Furthermore, two cities after Sayou, in Hiun City, a man at the pier will give you an elemental stone to evolve your monkey should you desire. They appear early, balance your starter, have great TM compatibility and can be evolved at will—have there ever been more useful in-game Pokémon before?


Dokkora makes its first appearance in Yaguruma Forest (or at the entrance of it), right outside Shippou City, the Normal-type Gym. Not only does it appear at a fairly high level with perfect timing for type match-up, it also already knows Low Kick and learns Rock Throw after just two levels at 16. Rock/Fighting is fantastic coverage even in competitive Pokémon, and is amazing in-game. Furthermore it gets two fantastic abilities in Guts and Encourage. If you have Encourage, you can use a 60 Base Power Rock Smash (base 90 with STAB), which is very useful because of how small and light many in-game opponents are at that point in the game. It also can use Cheer Up, and later learns Bulk Up. It is unfortunate that it cannot use either Thief or Shadow Claw later in the game, but Rock/Fighting coverage carries it throughout pretty much the whole journey.

It eventually learns Rock Slide naturally (it evolves at the relatively early level 25, and its evolutions learn Rock Slide at level 33), as well as Stone Edge in its later levels. Dotekkotsu is more than strong enough to carry you through the in-game, but if you have someone to trade with, you can easily upgrade to Roopushin early on, whose 140 base attack literally smashes all the competition flat.


If you picked Pokabu you'll find great interest in this extremely early-game water type. Otamaru may not look intimidating, but even at its initial capture and early levels it is packing extremely useful and powerful moves (relatively speaking) like BubbleBeam, Sing a Round (giving you Water/Normal coverage), and Mud Shot. Even without HM support, it learns the powerful Muddy Water at level 28 (after evolving at level 25). "Compatible with Grass Knot and Dig, two great early-game TMs" is probably something you will hear many times in this article—but there it is. Two great in-game moves for Otamaru to abuse, especially after becoming a Water/Ground-type upon evolution. A final evolution at level 36 is somewhat undesirable, but it is workable. It might not be a stand out in any area, but its decent defensive and offensive stats will be dependable throughout the game. "Probably outclassed by Swampert" would be its OU prospects, but this gen's mudfish (becomes a toad?) will not disappoint in-game.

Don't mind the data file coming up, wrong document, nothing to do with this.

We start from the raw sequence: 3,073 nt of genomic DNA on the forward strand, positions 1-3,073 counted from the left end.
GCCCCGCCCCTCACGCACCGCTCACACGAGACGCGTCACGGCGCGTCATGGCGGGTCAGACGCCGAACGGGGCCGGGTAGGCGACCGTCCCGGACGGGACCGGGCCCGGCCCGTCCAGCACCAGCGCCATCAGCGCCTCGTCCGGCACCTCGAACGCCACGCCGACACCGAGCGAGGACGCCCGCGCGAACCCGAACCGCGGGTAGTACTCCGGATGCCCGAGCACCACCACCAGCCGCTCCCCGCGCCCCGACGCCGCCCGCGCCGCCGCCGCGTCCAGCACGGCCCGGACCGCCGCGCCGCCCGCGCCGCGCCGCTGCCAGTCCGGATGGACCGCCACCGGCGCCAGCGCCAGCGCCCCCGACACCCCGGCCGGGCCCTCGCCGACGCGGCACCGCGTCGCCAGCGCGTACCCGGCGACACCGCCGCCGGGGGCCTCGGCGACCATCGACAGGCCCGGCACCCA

Where would this generation be without our little Electric Zebra? While it is unlikely that Zeburaika will be beating out Jolteon for people's favorite fast, electricity-absorbing Electric-type sweeper, in-game Shimama's line is simply fantastic. Shimama makes its first appearance on Route 3, appearing extremely early in the game. Terrific offensive base stats and two fantastic offensive abilities make it a prime choice. Lightingrod and Motor Drive both absorb electric attacks, Lightningrod boosting your Special Attack and Motor Drive boosting your Speed. Shock Wave and Nitro Charge appear early, giving you excellent power and coverage for the early game, not to mention free Speed boosts. Nitro Charge comes in extremely useful in beating many early game Bug- and Grass- types, especially for those players who are using Tsutaja/Hiyappu. It will also be your go-to Pokémon against the many different Flying-types you will face in-game.

I should also note that Shimama/Zeburaika (after its early level 27 evolution) are also very useful for the Electric-type gym. Many Ground-type Pokémon have trouble with Emonga, who is immune to their Ground attacks and can paralyze them with Static should they use contact moves. Zeburaika pretty much shuts the flying squirrel down without lifting a finger. Without its Electric-type attacks, Emonga has no attack more powerful than an un-stabbed un-boosted base 40 Pursuit or Quick Attack. Otherwise, it will likely spam Double Team—useless in the face of Shock Wave, which hits without fail, does not touch (so no Static activation), and hits the Flying/Electric rat hard for neutral damage. Upon defeating the Electric Gym, it gets immediate access to Volt Change— a special Electric-type U-turn sure to make waves on the competitive scene and make for fun plays in-game as well! Discharge and Wild Bolt follow shortly! Zeburaika is definitely a strong support for any in-game team.